Recently, someone I know to be an otherwise compassionate and intelligent person made a comment that seemed to be minimising the seriousness of Bipolar II. The comment itself is not really important, and it’s possible that I read the tone wrong (although I did not mishear the content). The way it was made reminded me of a friend I once had who dismissed bipolar as a “casual illness.” It wasn’t that the comment was made in an unkind way; it struck me as uninformed. This surprised me, because it was not said by someone I would expect to be uninformed, and not said by someone I have known to be dismissive; yet the comment was both.
Essentially, the person suggested that Bipolar II is not a “serious” illness and doesn’t cause “severe vulnerability”, as compared with other illnesses which are much harder to “recover” from (my thoughts on “recovery” are available here and I believe, and have seen, that people can and do experience recovery from and within all sorts of illnesses, even those deemed most severe). I hear this kind of thing a lot: “just” depression, “just” [insert any number of illnesses]. But in my experience, “just” depression, “just” Bipolar II, are things that can actually kill. As in, quite literally, cause death.
What I wanted to say/ should have said/ didn’t say to this person, is that I don’t have the luxury of taking bipolar lightly. On more than one occasion, I have almost lost my life because of it. On more than one occasion I have lost friends, jobs, opportunities, because of it. I will probably be taking medication for the rest of my life. I will always be sensitive to the changes in my mood, the way a sailor learns to be sensitive to the wind. I cannot afford to take any period of wellness for granted, and I can’t afford to be flippant about it. If you can, then count yourself lucky, and educate yourself on the topic before you say something. (The person, by the way, did acknowledge that there were things that s/he didn’t know about bipolar/ depression. Which is absolutely fine, most people are not walking medical encyclopedias. But if you don’t know something, it is probably better to do a superficial google browse before dismissing as casual the illness of a person you know has that illness, in front of that person).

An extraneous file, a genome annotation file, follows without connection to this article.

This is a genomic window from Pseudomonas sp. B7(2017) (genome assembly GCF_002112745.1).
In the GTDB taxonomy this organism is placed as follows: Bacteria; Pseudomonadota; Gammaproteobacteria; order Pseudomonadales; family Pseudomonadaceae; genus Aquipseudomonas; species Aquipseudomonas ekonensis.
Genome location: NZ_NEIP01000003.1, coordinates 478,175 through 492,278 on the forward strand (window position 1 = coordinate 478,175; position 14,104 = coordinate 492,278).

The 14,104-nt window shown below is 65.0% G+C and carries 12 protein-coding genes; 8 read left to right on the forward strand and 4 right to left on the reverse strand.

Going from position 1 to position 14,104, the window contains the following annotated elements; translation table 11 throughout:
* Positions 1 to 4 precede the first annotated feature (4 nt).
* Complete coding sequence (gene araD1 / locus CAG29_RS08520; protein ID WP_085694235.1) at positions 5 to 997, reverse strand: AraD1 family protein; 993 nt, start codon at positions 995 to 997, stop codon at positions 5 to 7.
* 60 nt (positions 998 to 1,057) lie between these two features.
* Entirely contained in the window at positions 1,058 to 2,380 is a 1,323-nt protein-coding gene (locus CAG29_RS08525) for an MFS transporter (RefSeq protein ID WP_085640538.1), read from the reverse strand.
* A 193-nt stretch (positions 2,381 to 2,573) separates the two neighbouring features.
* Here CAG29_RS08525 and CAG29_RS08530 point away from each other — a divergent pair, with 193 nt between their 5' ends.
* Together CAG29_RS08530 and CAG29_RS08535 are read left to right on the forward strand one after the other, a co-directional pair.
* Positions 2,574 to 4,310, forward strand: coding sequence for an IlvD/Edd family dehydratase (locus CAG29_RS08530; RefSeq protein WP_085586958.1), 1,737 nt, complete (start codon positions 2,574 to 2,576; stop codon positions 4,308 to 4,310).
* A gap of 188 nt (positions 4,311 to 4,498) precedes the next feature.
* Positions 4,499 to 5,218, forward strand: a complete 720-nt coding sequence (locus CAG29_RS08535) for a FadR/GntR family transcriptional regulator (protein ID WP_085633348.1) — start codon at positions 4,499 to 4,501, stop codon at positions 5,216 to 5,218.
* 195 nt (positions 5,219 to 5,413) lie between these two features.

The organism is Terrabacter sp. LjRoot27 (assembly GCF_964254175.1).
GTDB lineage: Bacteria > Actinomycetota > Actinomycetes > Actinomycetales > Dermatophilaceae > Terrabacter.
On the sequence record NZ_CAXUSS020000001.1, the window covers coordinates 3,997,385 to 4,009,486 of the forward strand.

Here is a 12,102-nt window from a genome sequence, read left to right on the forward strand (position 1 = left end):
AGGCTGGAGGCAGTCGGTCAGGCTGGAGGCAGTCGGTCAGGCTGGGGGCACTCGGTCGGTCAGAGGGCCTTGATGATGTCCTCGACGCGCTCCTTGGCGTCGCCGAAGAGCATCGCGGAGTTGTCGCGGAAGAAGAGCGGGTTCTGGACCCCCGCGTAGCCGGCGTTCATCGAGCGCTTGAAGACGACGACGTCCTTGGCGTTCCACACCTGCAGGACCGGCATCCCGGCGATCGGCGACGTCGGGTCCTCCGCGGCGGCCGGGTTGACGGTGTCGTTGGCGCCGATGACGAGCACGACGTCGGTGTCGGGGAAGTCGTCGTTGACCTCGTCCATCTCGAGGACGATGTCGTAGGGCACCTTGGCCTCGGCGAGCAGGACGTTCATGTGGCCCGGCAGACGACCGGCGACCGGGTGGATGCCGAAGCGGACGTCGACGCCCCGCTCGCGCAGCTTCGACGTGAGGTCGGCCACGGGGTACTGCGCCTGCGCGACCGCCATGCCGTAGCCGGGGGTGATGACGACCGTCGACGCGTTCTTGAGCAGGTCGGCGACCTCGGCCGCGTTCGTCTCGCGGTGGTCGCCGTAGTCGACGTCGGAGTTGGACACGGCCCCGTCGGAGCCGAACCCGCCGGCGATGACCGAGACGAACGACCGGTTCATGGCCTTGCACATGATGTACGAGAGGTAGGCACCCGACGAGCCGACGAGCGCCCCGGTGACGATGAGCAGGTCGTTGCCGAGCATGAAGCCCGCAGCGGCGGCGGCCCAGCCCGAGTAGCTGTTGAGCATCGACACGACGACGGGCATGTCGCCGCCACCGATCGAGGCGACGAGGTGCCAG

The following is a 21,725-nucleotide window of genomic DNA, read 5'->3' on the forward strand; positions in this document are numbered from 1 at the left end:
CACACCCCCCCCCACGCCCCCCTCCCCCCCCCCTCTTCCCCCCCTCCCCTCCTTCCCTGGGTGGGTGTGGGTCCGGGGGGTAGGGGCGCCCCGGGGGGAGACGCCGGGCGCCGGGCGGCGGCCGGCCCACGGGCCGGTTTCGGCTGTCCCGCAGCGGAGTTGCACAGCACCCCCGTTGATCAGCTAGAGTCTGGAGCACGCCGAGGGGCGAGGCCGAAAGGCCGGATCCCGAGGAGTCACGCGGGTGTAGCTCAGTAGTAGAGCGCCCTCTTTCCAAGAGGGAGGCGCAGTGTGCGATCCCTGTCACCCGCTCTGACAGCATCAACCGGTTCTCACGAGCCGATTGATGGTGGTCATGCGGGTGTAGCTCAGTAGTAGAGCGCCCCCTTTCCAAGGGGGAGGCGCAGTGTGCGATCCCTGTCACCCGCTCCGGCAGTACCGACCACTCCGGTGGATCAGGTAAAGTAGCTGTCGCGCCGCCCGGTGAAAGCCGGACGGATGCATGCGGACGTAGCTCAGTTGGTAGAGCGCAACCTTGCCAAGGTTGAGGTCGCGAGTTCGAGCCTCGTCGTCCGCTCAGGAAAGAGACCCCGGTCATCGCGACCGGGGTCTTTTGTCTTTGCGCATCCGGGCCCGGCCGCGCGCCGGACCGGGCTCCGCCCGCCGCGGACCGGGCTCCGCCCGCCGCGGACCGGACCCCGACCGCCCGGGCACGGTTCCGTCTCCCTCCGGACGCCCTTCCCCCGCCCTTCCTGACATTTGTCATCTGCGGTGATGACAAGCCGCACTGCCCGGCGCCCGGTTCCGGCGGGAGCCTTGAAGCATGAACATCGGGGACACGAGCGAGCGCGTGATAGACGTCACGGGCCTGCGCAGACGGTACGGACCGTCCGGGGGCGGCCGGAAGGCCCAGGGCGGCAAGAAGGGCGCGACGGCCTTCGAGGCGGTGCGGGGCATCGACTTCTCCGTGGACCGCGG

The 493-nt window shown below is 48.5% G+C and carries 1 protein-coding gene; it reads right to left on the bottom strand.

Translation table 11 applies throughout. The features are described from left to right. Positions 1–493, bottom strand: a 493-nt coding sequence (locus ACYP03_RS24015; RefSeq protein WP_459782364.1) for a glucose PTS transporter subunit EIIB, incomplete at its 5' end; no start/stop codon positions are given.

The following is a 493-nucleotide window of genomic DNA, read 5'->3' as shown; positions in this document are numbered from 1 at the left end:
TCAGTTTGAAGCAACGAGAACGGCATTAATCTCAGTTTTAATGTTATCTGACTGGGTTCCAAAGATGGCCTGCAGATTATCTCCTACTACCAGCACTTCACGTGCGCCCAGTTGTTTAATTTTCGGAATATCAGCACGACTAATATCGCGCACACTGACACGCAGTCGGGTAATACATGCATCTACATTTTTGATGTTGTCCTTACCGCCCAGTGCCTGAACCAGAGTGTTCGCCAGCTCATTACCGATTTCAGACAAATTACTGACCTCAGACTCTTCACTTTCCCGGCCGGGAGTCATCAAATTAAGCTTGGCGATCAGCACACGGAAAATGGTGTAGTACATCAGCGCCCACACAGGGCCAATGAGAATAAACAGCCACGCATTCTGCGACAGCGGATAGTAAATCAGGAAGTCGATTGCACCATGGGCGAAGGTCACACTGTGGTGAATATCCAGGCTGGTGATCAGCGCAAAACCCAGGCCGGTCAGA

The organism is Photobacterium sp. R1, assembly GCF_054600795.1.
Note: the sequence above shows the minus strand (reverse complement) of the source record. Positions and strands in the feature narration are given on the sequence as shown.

I know where I’m fortunate, by the way. I know that (especially at the moment, not being consumed by any particular mood) I am lucky, and I have zero interest in playing a game of comparisons. I am also aware that some people are impacted much more severely by bipolar (I or II) than I am (currently). My point isn’t that my particular mental state, at this particular time, is better or worse than that of anyone else. My point is that it isn’t the name of the illness that should shape your perception of it. “Personality disorder” or “bipolar” or “schizophrenia” or “PTSD” are all different conditions. The severity of each varies from person to person- not necessarily from diagnosis to diagnosis. No two people, with the same diagnosis, will be impacted in the same way by it. People can and do have periods- even long periods- of stability within the trajectory of their illnesses of any kind. Some illnesses have higher “recovery rates” than others, some have lower “relapse rates”, the likelihood of recurrence varies. But you should never put the word “just” before anything. It disrespects the experiences of the person with the problem. It makes you look like you don’t really care.